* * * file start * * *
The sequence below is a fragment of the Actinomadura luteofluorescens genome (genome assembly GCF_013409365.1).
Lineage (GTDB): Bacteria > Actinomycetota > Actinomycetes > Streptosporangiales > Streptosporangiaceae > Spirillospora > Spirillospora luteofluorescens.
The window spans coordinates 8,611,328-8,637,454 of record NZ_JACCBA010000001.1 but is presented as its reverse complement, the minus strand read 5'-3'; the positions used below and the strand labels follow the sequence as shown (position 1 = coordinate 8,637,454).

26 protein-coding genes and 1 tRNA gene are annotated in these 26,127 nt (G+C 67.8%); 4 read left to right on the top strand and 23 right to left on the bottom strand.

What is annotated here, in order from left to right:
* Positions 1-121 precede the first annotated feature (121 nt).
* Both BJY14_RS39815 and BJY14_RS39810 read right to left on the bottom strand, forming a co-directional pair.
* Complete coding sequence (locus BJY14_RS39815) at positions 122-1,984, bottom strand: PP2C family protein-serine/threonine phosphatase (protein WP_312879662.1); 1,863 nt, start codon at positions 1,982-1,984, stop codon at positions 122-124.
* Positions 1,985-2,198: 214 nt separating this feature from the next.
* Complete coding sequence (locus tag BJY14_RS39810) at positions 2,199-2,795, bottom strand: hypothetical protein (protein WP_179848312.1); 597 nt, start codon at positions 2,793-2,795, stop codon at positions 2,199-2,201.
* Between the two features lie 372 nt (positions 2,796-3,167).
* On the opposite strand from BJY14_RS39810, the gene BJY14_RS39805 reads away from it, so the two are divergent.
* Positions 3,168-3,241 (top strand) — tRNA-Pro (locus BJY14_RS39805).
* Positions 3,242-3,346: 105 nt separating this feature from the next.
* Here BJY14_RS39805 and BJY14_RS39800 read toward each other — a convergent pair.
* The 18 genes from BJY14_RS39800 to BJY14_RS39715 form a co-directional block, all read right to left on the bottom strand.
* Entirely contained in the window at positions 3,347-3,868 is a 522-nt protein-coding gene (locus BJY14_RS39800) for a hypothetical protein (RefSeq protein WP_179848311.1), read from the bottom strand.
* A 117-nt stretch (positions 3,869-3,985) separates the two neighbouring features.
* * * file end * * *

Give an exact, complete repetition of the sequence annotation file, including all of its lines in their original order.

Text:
The sequence below is a fragment of the Actinomadura luteofluorescens genome (genome assembly GCF_013409365.1).
Lineage (GTDB): Bacteria > Actinomycetota > Actinomycetes > Streptosporangiales > Streptosporangiaceae > Spirillospora > Spirillospora luteofluorescens.
The window spans coordinates 8,611,328-8,637,454 of record NZ_JACCBA010000001.1 but is presented as its reverse complement, the minus strand read 5'-3'; the positions used below and the strand labels follow the sequence as shown (position 1 = coordinate 8,637,454).

26 protein-coding genes and 1 tRNA gene are annotated in these 26,127 nt (G+C 67.8%); 4 read left to right on the top strand and 23 right to left on the bottom strand.

What is annotated here, in order from left to right:
* Positions 1-121 precede the first annotated feature (121 nt).
* Both BJY14_RS39815 and BJY14_RS39810 read right to left on the bottom strand, forming a co-directional pair.
* Complete coding sequence (locus BJY14_RS39815) at positions 122-1,984, bottom strand: PP2C family protein-serine/threonine phosphatase (protein WP_312879662.1); 1,863 nt, start codon at positions 1,982-1,984, stop codon at positions 122-124.
* Positions 1,985-2,198: 214 nt separating this feature from the next.
* Complete coding sequence (locus tag BJY14_RS39810) at positions 2,199-2,795, bottom strand: hypothetical protein (protein WP_179848312.1); 597 nt, start codon at positions 2,793-2,795, stop codon at positions 2,199-2,201.
* Between the two features lie 372 nt (positions 2,796-3,167).
* On the opposite strand from BJY14_RS39810, the gene BJY14_RS39805 reads away from it, so the two are divergent.
* Positions 3,168-3,241 (top strand) — tRNA-Pro (locus BJY14_RS39805).
* Positions 3,242-3,346: 105 nt separating this feature from the next.
* Here BJY14_RS39805 and BJY14_RS39800 read toward each other — a convergent pair.
* The 18 genes from BJY14_RS39800 to BJY14_RS39715 form a co-directional block, all read right to left on the bottom strand.
* Entirely contained in the window at positions 3,347-3,868 is a 522-nt protein-coding gene (locus BJY14_RS39800) for a hypothetical protein (RefSeq protein WP_179848311.1), read from the bottom strand.
* A 117-nt stretch (positions 3,869-3,985) separates the two neighbouring features.